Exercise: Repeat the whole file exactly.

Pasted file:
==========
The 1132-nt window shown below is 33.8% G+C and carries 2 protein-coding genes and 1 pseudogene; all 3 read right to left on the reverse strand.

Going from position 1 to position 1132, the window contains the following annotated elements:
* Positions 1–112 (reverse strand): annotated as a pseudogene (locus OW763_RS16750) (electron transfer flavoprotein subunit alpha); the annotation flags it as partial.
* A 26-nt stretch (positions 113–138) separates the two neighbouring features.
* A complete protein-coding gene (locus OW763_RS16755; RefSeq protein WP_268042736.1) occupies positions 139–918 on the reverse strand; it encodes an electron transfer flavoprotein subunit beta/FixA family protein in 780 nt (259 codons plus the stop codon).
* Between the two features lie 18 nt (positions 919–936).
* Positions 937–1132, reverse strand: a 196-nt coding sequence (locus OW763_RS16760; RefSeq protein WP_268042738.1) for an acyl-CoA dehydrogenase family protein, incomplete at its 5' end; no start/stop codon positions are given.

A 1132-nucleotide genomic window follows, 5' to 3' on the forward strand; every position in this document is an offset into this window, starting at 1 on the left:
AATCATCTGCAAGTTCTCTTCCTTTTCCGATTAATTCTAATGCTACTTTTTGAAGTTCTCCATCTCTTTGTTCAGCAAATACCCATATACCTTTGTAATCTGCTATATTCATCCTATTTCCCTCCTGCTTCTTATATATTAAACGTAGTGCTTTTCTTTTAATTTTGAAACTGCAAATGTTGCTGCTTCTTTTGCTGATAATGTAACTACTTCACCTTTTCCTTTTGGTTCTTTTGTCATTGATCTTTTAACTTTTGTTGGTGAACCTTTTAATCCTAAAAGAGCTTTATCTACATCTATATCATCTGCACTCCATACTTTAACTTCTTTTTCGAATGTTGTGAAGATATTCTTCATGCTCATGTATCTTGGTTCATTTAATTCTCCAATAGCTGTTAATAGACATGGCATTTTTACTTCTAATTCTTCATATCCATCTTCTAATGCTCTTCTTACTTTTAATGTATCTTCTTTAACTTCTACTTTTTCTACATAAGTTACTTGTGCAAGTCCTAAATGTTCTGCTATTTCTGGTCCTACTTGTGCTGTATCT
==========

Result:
The 1132-nt window shown below is 33.8% G+C and carries 2 protein-coding genes and 1 pseudogene; all 3 read right to left on the reverse strand.

Going from position 1 to position 1132, the window contains the following annotated elements:
* Positions 1–112 (reverse strand): annotated as a pseudogene (locus OW763_RS16750) (electron transfer flavoprotein subunit alpha); the annotation flags it as partial.
* A 26-nt stretch (positions 113–138) separates the two neighbouring features.
* A complete protein-coding gene (locus OW763_RS16755; RefSeq protein WP_268042736.1) occupies positions 139–918 on the reverse strand; it encodes an electron transfer flavoprotein subunit beta/FixA family protein in 780 nt (259 codons plus the stop codon).
* Between the two features lie 18 nt (positions 919–936).
* Positions 937–1132, reverse strand: a 196-nt coding sequence (locus OW763_RS16760; RefSeq protein WP_268042738.1) for an acyl-CoA dehydrogenase family protein, incomplete at its 5' end; no start/stop codon positions are given.

A 1132-nucleotide genomic window follows, 5' to 3' on the forward strand; every position in this document is an offset into this window, starting at 1 on the left:
AATCATCTGCAAGTTCTCTTCCTTTTCCGATTAATTCTAATGCTACTTTTTGAAGTTCTCCATCTCTTTGTTCAGCAAATACCCATATACCTTTGTAATCTGCTATATTCATCCTATTTCCCTCCTGCTTCTTATATATTAAACGTAGTGCTTTTCTTTTAATTTTGAAACTGCAAATGTTGCTGCTTCTTTTGCTGATAATGTAACTACTTCACCTTTTCCTTTTGGTTCTTTTGTCATTGATCTTTTAACTTTTGTTGGTGAACCTTTTAATCCTAAAAGAGCTTTATCTACATCTATATCATCTGCACTCCATACTTTAACTTCTTTTTCGAATGTTGTGAAGATATTCTTCATGCTCATGTATCTTGGTTCATTTAATTCTCCAATAGCTGTTAATAGACATGGCATTTTTACTTCTAATTCTTCATATCCATCTTCTAATGCTCTTCTTACTTTTAATGTATCTTCTTTAACTTCTACTTTTTCTACATAAGTTACTTGTGCAAGTCCTAAATGTTCTGCTATTTCTGGTCCTACTTGTGCTGTATCT